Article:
Smugglers’ Cove near Cape Paez, which I named after one of the officers of Cabrillo, is the port of Chinetti’s station or ranch, and lies under Mount Cortez (Pyramid Head). For about two and a half miles west on the south shore a long sandy beach extends from the east end. Midway there is a sunken rock over which the sea shows. Chinetti’s house is seen, up from the beach, and the landing anchorage lies about a mile north — close under the cliffs in water forty or fifty feet deep. At Christmas, in 1907, Mr. [Gifford] Pinchot gave Chinetti a fine American flag to take the place of the pathetic one he had made of pieces of dresses; and in 1908, when the yacht rounded to, up went the big flag, and it will doubtless greet all comers. Also from Washington at this time came the latest editions of those remarkable books which constitute the only library on the island…” [Holder, C. F. Channel Islands of California, 1910, p. 136; 147.]

1920 Joseph S. Dixon interviewed Ramirez on San Clemente Island and took his picture:

“Salvador Ramirez, a Spaniard of the old school who came to San Clemente in 1875 as a young man to tend sheep and who has lived for the most part on the island since then gave me the following information regarding foxes on Clemente: There were no foxes on the island (Clemente) previous to this time (1875), so being naturally interested in birds and animals, he asked and received permission from his employers on Catalina Island, to catch and bring over some foxes and goats. One pair (male & Female) were caught, brought over and turned loose near Wilson Cove and from this pair have sprung the entire present population of foxes on Clemente. Ramirez says that the foxes varied in color somewhat on Catalina, that some were brighter (redder) than others and that he picked good ones hence the bright foxes on Clemente.”
“Ramirez is widely known and his veracity unquestioned by men who have known him for years. See Holder's Channel Isl. As a lad he was always after birds and was nicknamed Chinetta which is Spanish for our Brewer blackbird. He goes by this name still.”

1922 Joseph Allen Beek, Newport Harbor Yacht Club commodore, visited Chinetti in 1922:

“At Wilson's Cove the yachtsmen found a picturesque old character in the person of Chinetti, the Mexican sheel herder who has spent some forty years on the island, and whose name appears frequently in Charles Frederick Holder's book, The Channel Islands of California...”

1986 Buster Hyder: removed Chinetti's dead body from his shack on San Clemente Island in 1923. In an oral history interview with Buster Hyder on August 1, 1986, he described Chinetti:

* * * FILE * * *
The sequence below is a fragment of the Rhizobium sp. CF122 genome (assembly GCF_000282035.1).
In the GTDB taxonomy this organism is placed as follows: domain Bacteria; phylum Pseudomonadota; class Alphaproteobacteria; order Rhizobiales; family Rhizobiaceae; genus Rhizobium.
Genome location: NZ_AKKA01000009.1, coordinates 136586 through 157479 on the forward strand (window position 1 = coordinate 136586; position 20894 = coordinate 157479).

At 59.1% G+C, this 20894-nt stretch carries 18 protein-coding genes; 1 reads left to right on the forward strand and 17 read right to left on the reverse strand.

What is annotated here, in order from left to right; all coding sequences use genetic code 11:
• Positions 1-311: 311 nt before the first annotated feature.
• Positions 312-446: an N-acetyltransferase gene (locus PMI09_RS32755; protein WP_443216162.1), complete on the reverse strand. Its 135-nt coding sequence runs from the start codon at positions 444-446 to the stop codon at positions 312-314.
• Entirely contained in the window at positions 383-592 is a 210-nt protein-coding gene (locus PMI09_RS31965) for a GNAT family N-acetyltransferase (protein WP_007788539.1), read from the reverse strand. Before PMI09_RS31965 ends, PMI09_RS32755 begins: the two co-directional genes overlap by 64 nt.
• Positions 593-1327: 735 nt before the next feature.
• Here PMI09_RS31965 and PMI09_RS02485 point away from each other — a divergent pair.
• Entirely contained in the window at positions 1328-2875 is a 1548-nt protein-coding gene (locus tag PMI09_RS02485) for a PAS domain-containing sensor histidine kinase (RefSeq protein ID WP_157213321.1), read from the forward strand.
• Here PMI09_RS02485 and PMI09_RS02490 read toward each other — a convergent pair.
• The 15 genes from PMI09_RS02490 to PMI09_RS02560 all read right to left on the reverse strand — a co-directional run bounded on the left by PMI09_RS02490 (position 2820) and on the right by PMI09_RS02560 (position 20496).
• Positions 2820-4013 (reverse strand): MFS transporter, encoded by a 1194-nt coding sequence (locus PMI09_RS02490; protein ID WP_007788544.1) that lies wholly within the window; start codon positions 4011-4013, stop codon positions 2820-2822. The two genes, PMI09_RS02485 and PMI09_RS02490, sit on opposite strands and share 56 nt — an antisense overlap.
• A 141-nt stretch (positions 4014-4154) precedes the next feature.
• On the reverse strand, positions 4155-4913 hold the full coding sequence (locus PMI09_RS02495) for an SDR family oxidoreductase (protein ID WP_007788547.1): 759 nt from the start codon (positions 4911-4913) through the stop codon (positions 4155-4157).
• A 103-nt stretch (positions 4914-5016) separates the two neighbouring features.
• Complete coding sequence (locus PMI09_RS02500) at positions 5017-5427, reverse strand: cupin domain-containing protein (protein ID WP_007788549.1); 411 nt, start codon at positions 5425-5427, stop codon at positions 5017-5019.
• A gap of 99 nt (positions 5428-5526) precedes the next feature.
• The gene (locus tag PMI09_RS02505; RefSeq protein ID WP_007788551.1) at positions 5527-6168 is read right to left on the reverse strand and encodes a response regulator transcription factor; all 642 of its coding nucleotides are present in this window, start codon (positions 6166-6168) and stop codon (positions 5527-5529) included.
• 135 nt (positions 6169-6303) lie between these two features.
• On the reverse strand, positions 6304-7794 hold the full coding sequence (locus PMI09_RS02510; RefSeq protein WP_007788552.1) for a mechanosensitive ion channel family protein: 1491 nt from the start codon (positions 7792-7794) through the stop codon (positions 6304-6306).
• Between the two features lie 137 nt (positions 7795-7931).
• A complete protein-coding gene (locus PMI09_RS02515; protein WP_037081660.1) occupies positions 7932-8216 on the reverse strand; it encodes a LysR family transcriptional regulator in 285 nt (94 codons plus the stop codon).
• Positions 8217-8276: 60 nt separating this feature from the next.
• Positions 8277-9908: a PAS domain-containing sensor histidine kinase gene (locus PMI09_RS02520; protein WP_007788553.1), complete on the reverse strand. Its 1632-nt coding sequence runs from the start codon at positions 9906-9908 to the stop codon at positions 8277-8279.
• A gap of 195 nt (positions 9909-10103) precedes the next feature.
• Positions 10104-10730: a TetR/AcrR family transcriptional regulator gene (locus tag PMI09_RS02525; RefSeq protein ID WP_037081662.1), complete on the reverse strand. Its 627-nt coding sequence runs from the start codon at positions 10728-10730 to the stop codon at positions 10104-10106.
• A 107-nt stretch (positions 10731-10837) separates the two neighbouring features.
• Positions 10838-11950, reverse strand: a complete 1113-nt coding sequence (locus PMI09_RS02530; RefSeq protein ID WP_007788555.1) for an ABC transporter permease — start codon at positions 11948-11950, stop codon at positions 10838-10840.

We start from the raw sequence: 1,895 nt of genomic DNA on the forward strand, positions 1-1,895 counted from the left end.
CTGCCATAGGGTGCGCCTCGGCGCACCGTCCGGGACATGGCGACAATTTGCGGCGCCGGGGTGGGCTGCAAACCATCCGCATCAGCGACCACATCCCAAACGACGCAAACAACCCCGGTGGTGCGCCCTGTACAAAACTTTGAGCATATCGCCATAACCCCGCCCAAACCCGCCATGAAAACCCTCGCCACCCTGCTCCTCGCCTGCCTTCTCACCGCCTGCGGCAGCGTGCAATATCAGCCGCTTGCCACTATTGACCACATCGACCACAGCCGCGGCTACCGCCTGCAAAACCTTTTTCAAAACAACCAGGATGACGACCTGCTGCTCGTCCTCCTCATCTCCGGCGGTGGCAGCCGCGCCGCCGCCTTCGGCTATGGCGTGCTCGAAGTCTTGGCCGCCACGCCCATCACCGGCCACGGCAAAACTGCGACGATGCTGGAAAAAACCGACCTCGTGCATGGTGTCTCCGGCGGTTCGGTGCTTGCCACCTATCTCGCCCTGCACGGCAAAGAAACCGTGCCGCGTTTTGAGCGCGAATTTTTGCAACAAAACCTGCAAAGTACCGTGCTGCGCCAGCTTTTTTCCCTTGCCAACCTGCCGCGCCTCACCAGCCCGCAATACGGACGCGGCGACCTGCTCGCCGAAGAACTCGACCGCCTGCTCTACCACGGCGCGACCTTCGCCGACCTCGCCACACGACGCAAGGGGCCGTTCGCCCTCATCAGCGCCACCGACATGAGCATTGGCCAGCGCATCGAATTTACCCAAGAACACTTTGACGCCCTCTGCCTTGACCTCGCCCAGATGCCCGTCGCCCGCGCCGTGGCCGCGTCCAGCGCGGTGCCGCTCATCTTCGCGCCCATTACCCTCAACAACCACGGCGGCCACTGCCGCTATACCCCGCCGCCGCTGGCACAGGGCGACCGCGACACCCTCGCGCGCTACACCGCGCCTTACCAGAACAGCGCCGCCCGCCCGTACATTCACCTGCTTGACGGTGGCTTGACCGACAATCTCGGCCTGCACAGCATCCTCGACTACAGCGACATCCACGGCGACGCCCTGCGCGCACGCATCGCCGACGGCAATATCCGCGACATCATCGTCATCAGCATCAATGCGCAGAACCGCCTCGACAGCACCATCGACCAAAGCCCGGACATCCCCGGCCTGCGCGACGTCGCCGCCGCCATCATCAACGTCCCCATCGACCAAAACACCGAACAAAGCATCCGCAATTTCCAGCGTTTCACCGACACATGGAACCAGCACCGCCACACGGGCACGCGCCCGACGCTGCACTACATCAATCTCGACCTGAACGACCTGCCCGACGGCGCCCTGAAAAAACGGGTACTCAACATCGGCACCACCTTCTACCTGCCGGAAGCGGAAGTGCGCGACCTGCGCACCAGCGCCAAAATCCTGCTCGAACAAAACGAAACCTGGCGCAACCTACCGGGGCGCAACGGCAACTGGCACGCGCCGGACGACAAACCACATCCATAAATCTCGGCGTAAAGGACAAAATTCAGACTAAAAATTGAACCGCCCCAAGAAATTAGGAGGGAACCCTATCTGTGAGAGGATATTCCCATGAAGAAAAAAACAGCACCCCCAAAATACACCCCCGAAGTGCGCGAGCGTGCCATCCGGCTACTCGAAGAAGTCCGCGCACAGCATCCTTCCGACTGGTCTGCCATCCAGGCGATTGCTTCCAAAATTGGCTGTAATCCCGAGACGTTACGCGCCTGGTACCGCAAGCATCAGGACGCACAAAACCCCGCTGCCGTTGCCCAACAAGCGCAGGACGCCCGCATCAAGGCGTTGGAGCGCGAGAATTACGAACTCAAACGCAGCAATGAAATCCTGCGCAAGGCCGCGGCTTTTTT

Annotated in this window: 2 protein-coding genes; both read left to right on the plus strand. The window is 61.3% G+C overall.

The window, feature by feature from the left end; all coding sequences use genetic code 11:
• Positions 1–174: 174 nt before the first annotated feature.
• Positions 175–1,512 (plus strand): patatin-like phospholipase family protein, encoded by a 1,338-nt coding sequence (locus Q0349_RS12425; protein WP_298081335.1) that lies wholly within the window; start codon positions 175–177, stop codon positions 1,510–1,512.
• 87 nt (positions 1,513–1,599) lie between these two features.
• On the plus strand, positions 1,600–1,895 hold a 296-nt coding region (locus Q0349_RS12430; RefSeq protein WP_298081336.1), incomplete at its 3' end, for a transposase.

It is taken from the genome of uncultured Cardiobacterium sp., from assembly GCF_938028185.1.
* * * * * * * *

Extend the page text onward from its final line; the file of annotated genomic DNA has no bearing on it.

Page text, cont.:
“To me he looked like he might be half Spanish or maybe half Mexican. I wasn’t sure. He was a guy about 5’ 10” — a very jolly sort of fellow. I met him about a year before we found him dead. I took him to the island when he went to work for Mr. Blair. He always stayed on the east end. He would get on his horse and come up every two weeks to this camp — ride up — and get supplies, see the fellows and visit, and go back on down to Red Rock [Chinetti Canyon]. At that time there was a little house, a little corral and a windmill sticking up. So the last time he went to the beach [town] he stayed about three days and I brought him back. He was drunker than $700 and he used to call me ‘Busso’ all the time when he got drunk. He had his arms around me when I walked up the pier with him, and that was the last time I ever saw him alive.”
“The next time I went and got him as a skeleton. He was a watchman on the east end to keep the fishermen off. That’s what he did. He was down there with his horse and he had a little dog — a little tiny dog. He had his horse saddled, had his lunch in a paper bag tied to the saddle, and the horse was in the corral. It had plenty to eat and drink. So, he didn’t show up. They let a whole week go, and they thought there was something wrong. The foreman — he was kind of a sissy sort of a guy — kind of timid. He rode down there and he got there just after it got dark, and figured he was going to stay all night. Well, as he goes into the door, the bed was over here and in the corner there was a little shelf where there was a lantern. So he lit it and he looked down, and boy, he rode all night long clear back up to the ranch to Gallagher’s.”